All this personal fearlessness, irrational faith, and ability to exist on the edge of chaos or psychosis would often be and has been at times entirely wasted without a few crucial external factors. Creators operate best in the right environments (supportive, but not a hothouse of “yes”), and when there is a confluence with obvious or seedling movements in art, politics, business or technology. There is also dumb luck, such as timing that has different ideas converging and colliding without destroying each other, or new technology like the mind-boggling global connectivity of the internet that broadens the playing field. Meaningfulness rewards a creative mind as it slogs to a solution—or to the next best question.
Among the information that struck me as “novel” or less developed by other writers was found in a chapter on the brain that unpacked scholar Joy Paul Guilford’s four qualities associated with creativity. Fluency, originality and flexibility came as no surprise, but detail, the final category, caught my attention. The ability to analyze and trim the fluff from an idea—after allowing the imagination to romp about unleashed—was a reminder that there’s hard work and honing involved in Big Cs.
Creative expression as a relief for shame was another unexpected reframing. Richtel and experts he speaks with say people find psychological and even physical relief by directing secrets that generate feelings of shame into creative applications and outlets—without literally telling their secret stories. Call it abstract behavioral therapy, call it whatever you like, but it’s a forceful energy behind more than one smart idea.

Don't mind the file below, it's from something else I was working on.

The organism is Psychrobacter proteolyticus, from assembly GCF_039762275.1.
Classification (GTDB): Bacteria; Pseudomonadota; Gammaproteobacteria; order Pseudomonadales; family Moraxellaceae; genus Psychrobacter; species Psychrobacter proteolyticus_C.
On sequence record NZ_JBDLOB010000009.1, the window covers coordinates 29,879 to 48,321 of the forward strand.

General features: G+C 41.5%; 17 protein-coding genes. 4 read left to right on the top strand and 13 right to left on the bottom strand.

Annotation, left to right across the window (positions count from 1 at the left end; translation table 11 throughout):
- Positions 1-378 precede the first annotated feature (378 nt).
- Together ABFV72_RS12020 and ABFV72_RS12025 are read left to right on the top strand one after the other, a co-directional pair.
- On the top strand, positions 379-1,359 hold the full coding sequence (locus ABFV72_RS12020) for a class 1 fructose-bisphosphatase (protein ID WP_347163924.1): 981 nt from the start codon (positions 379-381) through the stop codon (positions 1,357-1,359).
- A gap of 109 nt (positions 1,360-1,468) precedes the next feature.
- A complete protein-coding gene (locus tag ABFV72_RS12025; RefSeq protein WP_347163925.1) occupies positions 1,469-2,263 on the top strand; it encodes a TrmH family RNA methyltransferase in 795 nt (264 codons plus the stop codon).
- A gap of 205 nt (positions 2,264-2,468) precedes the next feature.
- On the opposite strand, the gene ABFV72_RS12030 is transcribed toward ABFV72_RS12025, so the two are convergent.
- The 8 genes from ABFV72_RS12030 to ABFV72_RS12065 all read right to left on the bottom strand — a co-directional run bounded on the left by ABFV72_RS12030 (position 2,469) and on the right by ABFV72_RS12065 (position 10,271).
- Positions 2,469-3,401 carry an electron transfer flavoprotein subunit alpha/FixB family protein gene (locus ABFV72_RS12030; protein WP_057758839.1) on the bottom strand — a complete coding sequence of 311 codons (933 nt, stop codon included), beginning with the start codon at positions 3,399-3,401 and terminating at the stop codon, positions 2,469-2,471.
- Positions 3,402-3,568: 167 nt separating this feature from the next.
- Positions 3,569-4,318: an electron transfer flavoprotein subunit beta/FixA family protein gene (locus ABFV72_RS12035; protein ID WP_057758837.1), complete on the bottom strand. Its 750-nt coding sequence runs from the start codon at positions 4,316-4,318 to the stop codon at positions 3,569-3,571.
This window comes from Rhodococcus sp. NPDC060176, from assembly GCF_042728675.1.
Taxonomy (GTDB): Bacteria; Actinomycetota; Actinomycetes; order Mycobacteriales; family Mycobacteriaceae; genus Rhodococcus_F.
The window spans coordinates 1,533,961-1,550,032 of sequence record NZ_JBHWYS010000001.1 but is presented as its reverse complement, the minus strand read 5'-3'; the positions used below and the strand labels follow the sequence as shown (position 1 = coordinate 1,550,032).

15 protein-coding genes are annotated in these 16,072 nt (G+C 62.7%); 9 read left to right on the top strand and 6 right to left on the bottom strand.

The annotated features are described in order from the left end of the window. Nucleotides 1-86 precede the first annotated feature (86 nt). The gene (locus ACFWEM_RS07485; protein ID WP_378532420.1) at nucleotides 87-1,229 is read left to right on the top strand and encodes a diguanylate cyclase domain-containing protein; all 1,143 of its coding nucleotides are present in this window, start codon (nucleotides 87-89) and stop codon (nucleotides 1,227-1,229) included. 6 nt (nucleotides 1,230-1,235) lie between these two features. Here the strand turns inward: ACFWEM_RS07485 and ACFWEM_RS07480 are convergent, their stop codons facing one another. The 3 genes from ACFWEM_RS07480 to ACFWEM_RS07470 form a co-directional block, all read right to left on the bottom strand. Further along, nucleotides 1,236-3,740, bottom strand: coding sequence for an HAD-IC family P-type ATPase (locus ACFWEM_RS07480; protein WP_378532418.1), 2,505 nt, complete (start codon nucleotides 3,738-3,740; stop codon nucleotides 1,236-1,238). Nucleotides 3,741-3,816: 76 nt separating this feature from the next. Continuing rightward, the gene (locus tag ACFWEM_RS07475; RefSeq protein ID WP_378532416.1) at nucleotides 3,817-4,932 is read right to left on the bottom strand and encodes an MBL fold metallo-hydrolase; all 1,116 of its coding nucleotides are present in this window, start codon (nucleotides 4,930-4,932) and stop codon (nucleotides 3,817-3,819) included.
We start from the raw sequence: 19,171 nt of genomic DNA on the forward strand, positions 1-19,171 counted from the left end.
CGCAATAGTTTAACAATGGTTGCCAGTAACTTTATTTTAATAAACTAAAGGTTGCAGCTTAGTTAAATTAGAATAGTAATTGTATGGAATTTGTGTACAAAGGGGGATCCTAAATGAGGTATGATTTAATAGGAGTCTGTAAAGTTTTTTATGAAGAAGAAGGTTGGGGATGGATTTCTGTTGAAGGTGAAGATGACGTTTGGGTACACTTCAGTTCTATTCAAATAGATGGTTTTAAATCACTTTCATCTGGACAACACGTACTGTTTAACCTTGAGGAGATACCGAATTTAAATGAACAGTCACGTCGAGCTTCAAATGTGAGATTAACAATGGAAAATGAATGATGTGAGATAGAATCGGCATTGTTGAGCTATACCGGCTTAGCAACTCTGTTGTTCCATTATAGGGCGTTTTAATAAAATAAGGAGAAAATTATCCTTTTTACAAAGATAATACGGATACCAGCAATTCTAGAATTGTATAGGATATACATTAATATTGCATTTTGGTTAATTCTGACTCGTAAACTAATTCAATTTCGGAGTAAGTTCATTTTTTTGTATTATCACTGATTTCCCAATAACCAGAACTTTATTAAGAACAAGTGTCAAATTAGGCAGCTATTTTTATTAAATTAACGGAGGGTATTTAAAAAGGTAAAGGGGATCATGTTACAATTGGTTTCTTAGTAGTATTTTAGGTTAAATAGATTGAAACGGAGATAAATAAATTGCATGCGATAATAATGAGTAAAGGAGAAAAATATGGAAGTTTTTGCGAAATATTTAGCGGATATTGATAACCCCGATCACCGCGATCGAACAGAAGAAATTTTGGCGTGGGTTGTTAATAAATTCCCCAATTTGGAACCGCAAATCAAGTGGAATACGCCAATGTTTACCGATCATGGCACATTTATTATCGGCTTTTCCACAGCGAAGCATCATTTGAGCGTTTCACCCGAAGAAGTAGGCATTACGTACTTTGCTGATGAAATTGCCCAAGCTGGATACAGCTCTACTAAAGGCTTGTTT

Less interesting were chapters on facts today well known: High IQ isn’t always or even often a factor; creativity exists in nature/biology such as what is found in bacteria; and peer pressure, bad parenting, and perfectionism are enemies of creativity.
As I finished reading Inspired, thinking about the common features of the creatives profiled, I was struck by one truth Richtel never spotlighted but managed to emphasize nonetheless. Creatives are rarely, if ever, thinking about their own creativity or its composition. Even the people who study creativity aren’t thinking about it; they’re trying to find a missing puzzle piece in understanding the brain or searching for clues as to why the kid they knew in childhood or maybe their sister seems to tick to a different clock. Possibly, creatives are all like Richtel: people with curiosity who sift for stones in a sand boxes and, finding one, toss it through a nearby window to discover what happens. Breaking the glass, they might marvel at the sound waves or wonder why the shards fall to the ground in a certain pattern.
Allowed freedom, Inspired reminds us that a curious mind is an unstoppable force and cause for celebration.